The ‘third Le Pen’: What you need to know about Marion Marechal-Le Pen

Marion Marechal-Le Pen, seen as the rising star of the National Front and a possible successor to her aunt Marine Le Pen has made a shock move to quit politics. But it may not be the last time we hear from France's youngest MP.

The 'third Le Pen': What you need to know about Marion Marechal-Le Pen
Photo: AFP

Marion Marechal-Le Pen was just two when she made her political debut, pictured in the arms of her grandfather Jean-Marie in an election poster for his far-right National Front (FN) party.

Fast-forward 25-years to the Tuesday after Emmanuel Macron defeated her aunt Marine to become the next president of France and the blonde, telegenic mother shocked the National Front and to a certain extent French politics by announcing that she is quitting politics at 27 for a planned career in the business world. 

As well as stepping down as an MP – she had been France's youngest when she was elected in 2012 at the age of 22, Marion is also quitting as opposition leader on the council for the southern region of Provence-Alpes-Côte d'Azur.   

Marion had previously hinted at dissatisfaction with the internal party politicking and her relationship with both Marine Le Pen and the party's deputy chairman Florian Philippot, who has taken the FN in a more “social” direction to the chagrin of its more conservative wing.

Her grandfather, who stood for the presidency five times, called the move a “desertion” – and it's no surprise he is unhappy, as it was her that he backed to take his place in the regional elections of 2015, after a public spat with his daughter Marine forced him to stand down.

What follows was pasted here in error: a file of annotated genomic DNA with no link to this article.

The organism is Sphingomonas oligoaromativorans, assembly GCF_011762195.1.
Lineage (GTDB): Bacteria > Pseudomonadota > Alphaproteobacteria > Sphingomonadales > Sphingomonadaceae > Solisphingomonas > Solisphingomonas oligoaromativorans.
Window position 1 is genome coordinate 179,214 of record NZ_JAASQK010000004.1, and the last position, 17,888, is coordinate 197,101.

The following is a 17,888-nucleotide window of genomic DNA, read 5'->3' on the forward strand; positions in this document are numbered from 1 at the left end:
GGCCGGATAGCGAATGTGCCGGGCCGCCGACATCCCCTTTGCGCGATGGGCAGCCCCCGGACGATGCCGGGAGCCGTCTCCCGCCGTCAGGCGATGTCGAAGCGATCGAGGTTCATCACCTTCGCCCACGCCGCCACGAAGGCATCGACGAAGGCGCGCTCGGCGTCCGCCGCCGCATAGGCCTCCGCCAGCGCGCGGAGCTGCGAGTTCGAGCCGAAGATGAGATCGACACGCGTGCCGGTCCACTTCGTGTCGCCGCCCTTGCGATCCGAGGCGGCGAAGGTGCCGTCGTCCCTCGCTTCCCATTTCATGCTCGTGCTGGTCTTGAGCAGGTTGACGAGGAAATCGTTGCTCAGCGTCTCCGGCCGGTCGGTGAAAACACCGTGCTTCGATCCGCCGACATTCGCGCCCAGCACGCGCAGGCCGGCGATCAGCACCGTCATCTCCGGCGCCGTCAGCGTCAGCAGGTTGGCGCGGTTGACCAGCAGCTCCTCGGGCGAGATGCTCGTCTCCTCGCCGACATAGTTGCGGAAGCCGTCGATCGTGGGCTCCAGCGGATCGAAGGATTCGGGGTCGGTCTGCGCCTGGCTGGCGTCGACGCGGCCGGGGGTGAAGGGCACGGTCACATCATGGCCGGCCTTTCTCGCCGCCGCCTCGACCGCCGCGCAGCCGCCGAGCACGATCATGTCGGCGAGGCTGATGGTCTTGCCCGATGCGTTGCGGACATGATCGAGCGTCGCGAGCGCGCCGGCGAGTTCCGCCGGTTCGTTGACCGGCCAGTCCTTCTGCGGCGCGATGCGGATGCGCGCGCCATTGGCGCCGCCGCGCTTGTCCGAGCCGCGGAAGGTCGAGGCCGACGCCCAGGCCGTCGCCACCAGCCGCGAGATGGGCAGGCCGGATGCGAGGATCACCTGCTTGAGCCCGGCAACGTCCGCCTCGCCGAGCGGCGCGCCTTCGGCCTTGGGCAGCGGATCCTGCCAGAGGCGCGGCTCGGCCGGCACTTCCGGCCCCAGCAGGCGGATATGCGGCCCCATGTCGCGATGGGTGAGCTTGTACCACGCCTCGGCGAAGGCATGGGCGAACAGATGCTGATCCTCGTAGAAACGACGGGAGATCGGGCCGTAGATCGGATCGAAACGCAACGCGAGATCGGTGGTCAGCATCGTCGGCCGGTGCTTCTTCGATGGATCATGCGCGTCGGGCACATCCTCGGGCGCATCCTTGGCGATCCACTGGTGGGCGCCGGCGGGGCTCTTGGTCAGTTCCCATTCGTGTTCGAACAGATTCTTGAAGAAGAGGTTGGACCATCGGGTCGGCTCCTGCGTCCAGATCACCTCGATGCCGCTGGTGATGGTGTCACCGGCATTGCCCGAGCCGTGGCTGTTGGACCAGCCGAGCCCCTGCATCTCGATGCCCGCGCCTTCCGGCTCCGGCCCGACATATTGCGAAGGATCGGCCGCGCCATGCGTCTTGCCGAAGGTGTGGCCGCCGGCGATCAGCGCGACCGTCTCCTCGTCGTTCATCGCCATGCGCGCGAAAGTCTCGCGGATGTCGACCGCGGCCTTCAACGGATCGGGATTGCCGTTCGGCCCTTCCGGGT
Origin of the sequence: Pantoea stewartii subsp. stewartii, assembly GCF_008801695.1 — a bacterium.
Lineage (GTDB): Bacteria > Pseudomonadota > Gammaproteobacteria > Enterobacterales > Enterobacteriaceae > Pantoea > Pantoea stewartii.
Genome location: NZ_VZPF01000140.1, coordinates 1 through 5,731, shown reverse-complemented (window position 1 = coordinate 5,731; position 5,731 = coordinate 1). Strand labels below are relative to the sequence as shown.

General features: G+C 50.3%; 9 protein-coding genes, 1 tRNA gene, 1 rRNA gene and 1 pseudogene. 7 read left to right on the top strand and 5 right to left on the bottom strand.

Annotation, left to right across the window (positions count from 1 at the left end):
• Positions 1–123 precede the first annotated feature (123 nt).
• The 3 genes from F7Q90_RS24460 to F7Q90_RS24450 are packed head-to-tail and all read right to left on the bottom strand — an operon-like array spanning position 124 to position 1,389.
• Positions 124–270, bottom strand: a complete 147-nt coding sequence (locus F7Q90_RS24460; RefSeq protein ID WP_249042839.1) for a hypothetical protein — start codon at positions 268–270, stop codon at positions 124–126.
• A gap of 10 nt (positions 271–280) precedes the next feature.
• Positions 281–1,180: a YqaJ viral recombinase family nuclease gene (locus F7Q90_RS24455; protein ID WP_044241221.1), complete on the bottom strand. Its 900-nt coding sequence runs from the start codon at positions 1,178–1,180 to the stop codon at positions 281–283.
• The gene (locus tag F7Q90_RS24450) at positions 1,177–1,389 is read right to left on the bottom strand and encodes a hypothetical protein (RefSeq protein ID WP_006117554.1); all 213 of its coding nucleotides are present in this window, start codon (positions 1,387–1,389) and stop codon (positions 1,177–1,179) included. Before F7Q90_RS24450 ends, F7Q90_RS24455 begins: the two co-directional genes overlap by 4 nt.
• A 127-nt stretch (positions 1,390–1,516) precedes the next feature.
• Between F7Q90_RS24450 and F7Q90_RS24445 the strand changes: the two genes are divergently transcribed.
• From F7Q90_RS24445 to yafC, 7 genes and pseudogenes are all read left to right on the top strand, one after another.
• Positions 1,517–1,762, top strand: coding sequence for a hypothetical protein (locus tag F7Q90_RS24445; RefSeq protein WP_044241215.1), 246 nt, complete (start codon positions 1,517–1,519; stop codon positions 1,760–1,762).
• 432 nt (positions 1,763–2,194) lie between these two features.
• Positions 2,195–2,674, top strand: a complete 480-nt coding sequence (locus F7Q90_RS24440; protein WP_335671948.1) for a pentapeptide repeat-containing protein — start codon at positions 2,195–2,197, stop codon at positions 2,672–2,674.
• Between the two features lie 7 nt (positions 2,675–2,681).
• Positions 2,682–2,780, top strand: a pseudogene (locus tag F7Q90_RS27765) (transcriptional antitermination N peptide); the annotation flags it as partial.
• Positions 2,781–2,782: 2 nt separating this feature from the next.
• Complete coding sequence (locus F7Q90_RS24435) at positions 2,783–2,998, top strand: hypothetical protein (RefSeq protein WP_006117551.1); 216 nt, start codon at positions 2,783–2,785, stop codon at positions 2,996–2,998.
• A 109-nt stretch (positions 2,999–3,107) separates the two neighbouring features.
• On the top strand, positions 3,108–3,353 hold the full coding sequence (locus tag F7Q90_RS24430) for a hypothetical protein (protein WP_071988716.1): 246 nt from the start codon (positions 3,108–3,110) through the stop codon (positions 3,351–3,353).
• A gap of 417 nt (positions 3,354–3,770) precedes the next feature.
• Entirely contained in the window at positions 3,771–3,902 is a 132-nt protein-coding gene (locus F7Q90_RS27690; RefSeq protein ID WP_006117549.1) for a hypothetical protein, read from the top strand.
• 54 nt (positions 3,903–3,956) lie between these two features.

As for Marion Marechal-Le Pen – “the third Le Pen” – she leaves an impressive career for someone so young, that kicked off when she became France's youngest lawmaker at 22.

And the closely guarded, deeply religious, smiley law graduate certainly has fascinated since.

Ill-at-ease in front of journalists and cameras, she had no qualms in standing up in the lower house National Assembly and accusing a visibly furious Prime Minister Manuel Valls of “moronic contempt” towards the FN.

Or joining the ranks of anti-gay marriage protesters in 2013 when Marine decided to stay away.

Or re-tweeting a video by an FN European Parliament member warning about Islam's threat to France despite strict orders not to publicise it from her aunt — who as always is trying to rid the party of its racist and anti-Semitic image.

(This video is courtesy of the Financial Times)

'Insulted, attacked, threatened'

But Marion was not always so visible.

Born in 1989 in an upmarket suburb of Paris to Jean-Marie Le Pen's second daughter — Marine being the youngest — she grew up in a big mansion along with the rest of the family members.

The home with its large garden was a haven of security for Marion, who suffered from carrying a surname so obviously linked to the figurehead of France's far-right and his string of convictions for hate speech.

“We would be insulted, attacked, sometimes physically threatened,” she recently said in an interview on French television.

“At the time, my school teacher advised my parents to put me in a private school for several years… to give me time perhaps to harden up a bit and to be able to defend myself.”

And so they did.

When she went to university to study law, people remember a girl who was discreet, and crucially who had taken Le Pen out of her surname and just kept her father's, Marechal, according to an investigative TV programme on the young lawmaker.